DEV Community

Cover image for A No-Thrills Minimal Nextjs Blogging template With Contentful CMS
Chris Hansen
Chris Hansen

Posted on

A No-Thrills Minimal Nextjs Blogging template With Contentful CMS

This is my first attempt at making a blogging template for community! I really hope it can be useful to someone! Please be aware, I don't claim that this will have best practices. ๐Ÿ˜… I was essentially learning Next.js and a Chakra-UI as I went along.

Please hit me up on ๐Ÿ‘‹ Twitter if you have any questions!


Hey devs!

After a distraction here and there, a break and holiday, I finally built a nextjs blogging template for anyone to use!

It's very minimal and based on the 'masonry' layout. It has a darkmode, and a custom 'theme.' It also has a local 'template' .json file for you to easily change content in all of your components.

I would highly recommend you cruise through the Chakra-UI docs if you want to make any significant changes. There are ALL KINDS of pre-made components and UI elements ready to go in Chakra. It's very tailwind inspired, so rest assured it's a great looking UI library!


Resources

  1. Chakra-UI
  2. REPO
  3. DEMO

Setup

  1. Clone repo
  2. Install dependencies
  3. Create your Contentful account
  4. Set up your .env.local file and update the env variables
  5. You should be ready to roll!
  6. Don't hesitate AT ALL to DM me on twitter if any problems arise!

Step One

  1. First, clone the repo.
  2. Once you have your project locally, make sure to be at the root of your project, and install the dependencies

Step Two

  1. Create your Contentful Account
  2. Create your first content model. You'll need two. A 'Blog Post' model and a 'Project' model. You can think of a model as a simple schema, that's comprised of fields. So a 'Blog Post' model might have the fields, 'Title', 'Slug', and 'Caption.'
  3. Let's create the 'Blog Post' model. It should look like this: Contentful snapshot Use this image to determine the field types. For example, you can see that the 'Blog Title' is of the Short Text type.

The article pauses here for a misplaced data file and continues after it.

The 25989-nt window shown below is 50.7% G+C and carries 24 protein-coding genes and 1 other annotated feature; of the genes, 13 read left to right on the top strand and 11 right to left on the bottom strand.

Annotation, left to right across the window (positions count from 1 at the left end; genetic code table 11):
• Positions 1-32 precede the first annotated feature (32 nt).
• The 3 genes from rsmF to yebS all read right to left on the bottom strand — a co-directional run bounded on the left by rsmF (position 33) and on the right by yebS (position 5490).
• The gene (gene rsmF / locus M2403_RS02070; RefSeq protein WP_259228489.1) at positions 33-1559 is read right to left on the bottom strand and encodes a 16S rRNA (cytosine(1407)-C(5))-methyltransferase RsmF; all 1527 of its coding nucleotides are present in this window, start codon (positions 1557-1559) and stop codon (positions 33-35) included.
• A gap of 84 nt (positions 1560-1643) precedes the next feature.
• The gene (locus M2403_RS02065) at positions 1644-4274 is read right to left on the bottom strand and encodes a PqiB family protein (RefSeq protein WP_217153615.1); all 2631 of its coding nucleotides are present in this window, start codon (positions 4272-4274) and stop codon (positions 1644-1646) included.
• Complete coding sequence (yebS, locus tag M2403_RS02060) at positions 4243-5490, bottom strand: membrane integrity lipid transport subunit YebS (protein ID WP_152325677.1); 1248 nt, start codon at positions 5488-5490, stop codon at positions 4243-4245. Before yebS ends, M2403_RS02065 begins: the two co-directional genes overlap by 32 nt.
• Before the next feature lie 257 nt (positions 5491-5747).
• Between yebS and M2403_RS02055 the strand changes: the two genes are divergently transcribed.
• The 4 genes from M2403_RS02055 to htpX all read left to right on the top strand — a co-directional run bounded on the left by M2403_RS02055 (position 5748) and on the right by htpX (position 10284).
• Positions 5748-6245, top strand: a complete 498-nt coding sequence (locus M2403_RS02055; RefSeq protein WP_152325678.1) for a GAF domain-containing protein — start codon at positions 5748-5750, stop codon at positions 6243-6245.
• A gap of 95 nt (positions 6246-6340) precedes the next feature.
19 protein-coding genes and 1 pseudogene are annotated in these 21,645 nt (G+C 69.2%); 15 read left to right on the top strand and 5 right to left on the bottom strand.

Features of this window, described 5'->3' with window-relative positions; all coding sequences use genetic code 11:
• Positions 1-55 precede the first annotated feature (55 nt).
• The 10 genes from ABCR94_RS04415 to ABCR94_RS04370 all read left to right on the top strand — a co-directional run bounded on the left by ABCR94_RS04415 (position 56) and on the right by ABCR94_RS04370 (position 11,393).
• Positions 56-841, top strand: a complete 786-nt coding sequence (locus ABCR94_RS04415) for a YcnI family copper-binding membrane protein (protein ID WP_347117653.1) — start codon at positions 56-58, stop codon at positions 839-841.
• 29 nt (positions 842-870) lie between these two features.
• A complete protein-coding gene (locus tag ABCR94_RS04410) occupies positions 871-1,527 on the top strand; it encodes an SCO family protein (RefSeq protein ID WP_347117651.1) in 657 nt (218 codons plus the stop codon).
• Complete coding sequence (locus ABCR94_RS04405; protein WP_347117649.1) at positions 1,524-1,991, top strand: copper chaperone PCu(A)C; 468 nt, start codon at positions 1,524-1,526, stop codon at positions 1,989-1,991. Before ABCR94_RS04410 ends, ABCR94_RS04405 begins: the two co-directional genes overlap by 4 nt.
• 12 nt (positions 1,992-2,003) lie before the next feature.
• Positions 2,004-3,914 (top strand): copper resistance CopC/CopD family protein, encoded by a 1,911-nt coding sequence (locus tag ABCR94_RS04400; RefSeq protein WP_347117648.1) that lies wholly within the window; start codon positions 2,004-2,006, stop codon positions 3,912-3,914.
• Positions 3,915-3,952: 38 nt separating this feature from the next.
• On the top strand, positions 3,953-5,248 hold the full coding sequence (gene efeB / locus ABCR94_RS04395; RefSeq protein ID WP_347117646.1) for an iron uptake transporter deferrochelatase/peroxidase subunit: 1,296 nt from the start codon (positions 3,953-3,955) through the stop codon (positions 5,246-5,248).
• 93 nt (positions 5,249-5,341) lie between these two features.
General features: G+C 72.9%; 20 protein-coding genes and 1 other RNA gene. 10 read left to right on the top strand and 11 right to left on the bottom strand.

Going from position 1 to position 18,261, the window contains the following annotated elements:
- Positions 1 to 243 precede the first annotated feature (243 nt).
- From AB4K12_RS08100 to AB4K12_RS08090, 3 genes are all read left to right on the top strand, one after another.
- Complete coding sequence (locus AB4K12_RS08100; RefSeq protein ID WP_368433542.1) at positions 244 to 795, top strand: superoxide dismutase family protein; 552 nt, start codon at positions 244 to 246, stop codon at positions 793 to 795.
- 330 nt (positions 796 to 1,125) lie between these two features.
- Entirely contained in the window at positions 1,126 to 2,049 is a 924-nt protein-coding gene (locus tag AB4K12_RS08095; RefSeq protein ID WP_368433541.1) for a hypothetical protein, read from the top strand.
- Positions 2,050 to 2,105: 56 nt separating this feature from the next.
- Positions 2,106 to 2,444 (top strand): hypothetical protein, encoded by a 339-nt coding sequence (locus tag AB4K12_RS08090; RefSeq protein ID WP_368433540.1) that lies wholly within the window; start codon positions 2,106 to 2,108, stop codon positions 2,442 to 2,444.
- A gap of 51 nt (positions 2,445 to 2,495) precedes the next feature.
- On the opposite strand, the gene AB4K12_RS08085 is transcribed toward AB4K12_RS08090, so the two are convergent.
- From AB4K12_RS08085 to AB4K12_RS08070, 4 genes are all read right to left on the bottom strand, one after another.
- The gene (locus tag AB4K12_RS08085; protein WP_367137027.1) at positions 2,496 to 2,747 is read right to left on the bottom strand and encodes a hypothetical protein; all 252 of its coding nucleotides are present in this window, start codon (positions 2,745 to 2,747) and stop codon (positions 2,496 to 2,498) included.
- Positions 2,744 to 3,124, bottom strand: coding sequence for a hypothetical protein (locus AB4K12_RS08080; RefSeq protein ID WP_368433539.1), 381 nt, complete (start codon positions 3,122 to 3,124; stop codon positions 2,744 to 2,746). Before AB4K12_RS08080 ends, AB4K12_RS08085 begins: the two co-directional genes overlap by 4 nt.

4. There are a few important additional details I need to cover for the 'Blog Post' model. In The 'Title' field, make sure you tick the 'This field represents the Entry title.' Also under the validation tab, make sure to tick required and unique. Contentful snapshot
  5. For your 'Slug' field, make sure to also make that field 'unique' under the validation tab. In addition, make sure to set its 'Appearance' to type 'Slug.' Contentful snapshot Contentful snapshot
  6. Lastly, for the 'Date' field, under the appearance tab, I selected, 'Date Only' format. Contentful snapshot

Step Three

  1. Create your 'Project' model. Again, use the image below to determine the types for all other fields. For example, you can see the 'Project Description' field is set to type 'Long Text.' Contentful snapshot
  2. Just like our 'Blog Post' Title field, let's make sure to tick the 'this field represents the 'Entry Title' for our 'Project Name.' Also, be sure to tick the 'required' field in the validation tab. Contentful snapshot
  3. The default set up for all other fields should be fine.

Step Four

  1. Create your .env.local file and be sure to update the values to your own.

Tips

If you ever forget the 'id' of your Content Models at our Contentful API, simply head back to Contentful, go to your Content Models, click your interested Model, and on the right panel towards the bottom, you will see the 'Content Type Id.'
Contentful snapshot

Contentful snapshot

Also, if you ever forget the field ID's for each other Content Model, again, simply go to your Content Models, click your concerned Model, and simply click on the JSON preview tab. It will show your entire Model Type in JSON format, and you can see the Field Name, along with the Field ID. For example, since I named our first Field, 'Blog Title,' it's actual ID that we'll use on the frontend is 'blogTitle.'

Contentful snapshot
You can also find your ID's by simply clicking on 'settings' on each individual Content Model's field.

Contentful snapshot


Wrapping up

That's the end to A No-Thrills Minimal Nextjs Blogging template With Contentful CMS! I really hope you guys dig the UI of this. It's meant to be very simple, minimalistic, but at the same time, gets the job done. You can take this template, and customize the h*ll out of it!

If anyone at all goes through this entire tutorial and makes use of it, please let me know on Twitter! โœŒ๏ธ


Some other articles you may enjoy ๐Ÿ˜Ž

Discussion (0)